“QYAC notes that a number of otherwise law abiding people and organisations appear less sensitive to breaching laws relating to culture, native title and racial discrimination then they are to breaking speeding or stealing laws. What’s the difference, is it race? 

“The Quandamooka People beamed with pride in 2015 when Leeanne Enoch became the first female Aboriginal MP in the Queensland Parliament. Minister Enoch is an inspirational Quandamooka woman, and QYAC supports her 100 per cent in her actions to ensure people are not judged by the colour of their skin,” Mr Costello said.

26 November 2018 - PRESS RELEASE

QYAC appoints architects and consultants for Mooloomba (Point Lookout) whale interpretive facility 

The Quandamooka Yoolooburrabee Aboriginal Corporation (QYAC) has appointed Cox Architects and Articulous as consultants for the development of the Whale (Yalingbilla) Interpretive Facility on North Stradbroke Island (Minjerribah).
QYAC chief executive officer Cameron Costello said Cox, a world class firm, would investigate cultural and environmental appropriate designs with the location being the site of the former tennis court on the Headland. Articulous will conduct the initial phase of consultation with locals and interested parties from 26 November through to mid December with a concept design developed for further consultation in early 2019.
“This is a significant step in delivering the vision of Mooloomba being a global whale conservation, research and education hub,” he said.
“The proposed site is in line with existing Heritage Management Plans and the structure, which will have a minimal footprint and will be culturally sensitive, will showcase the skeleton of an adult humpback whale currently housed by the Queensland Muesum for the Traditional Owners. 
“When the whale made the island its final resting place the Traditional Owners agreed that a site should be dedicated to the yalingbilla and the facility will underscore the islands connection to these magnificent creatures. It will help visitors, researchers and students unobtrusively watch, enjoy and better understand the thousands of majestic marine leviathans which migrate through and past Quandamooka Country annually.”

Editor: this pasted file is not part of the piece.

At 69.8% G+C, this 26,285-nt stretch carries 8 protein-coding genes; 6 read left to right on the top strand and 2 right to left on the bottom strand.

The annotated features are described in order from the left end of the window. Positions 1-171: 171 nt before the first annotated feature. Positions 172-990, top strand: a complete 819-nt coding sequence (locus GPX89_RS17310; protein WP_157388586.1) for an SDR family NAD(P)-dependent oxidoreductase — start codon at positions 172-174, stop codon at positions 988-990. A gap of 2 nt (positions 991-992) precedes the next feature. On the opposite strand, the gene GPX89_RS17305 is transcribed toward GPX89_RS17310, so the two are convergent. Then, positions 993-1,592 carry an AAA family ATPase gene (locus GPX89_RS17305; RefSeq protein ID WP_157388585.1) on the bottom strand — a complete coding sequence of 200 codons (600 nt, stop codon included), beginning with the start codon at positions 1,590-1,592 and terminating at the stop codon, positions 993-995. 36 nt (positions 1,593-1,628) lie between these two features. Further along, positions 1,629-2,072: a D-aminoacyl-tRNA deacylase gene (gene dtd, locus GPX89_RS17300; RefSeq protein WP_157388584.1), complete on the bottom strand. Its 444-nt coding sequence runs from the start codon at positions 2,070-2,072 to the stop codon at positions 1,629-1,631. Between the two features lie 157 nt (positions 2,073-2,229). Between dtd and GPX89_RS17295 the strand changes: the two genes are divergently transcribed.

Mr Costello said as part of the development, consultation would be held with locals and everyone else who loves this significant area. There will be a number of ways to be engaged in the project and details will be available on the ETS and QYAC websites and Facebook pages in the coming days.
“The Facility will reflect the natural beauty and cultural significance of the area,” he said. 
Training and Skills Development Minister and Acting Tourism Industry Development Minister Shannon Fentiman said the project would help to diversify the local economy. 
“We’re working closely with QYAC to deliver projects that will create new jobs for locals. That’s what the government’s North Stradbroke Island Economic Transition Strategy is all about,” she said.
“Projects like the whale interpretive centre will help to lure more tourists to the island. And we know that more tourists mean more jobs.
“We’re investing heavily to partner with traditional owners to deliver projects like this to boost the local economy.”

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Facebook Page Handle - @QuandamookaYoolooburrabeeAboriginalCorporation

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For general enquiries and information

Phone: +61 (07) 3415 2816 
Email: admin@qyac.net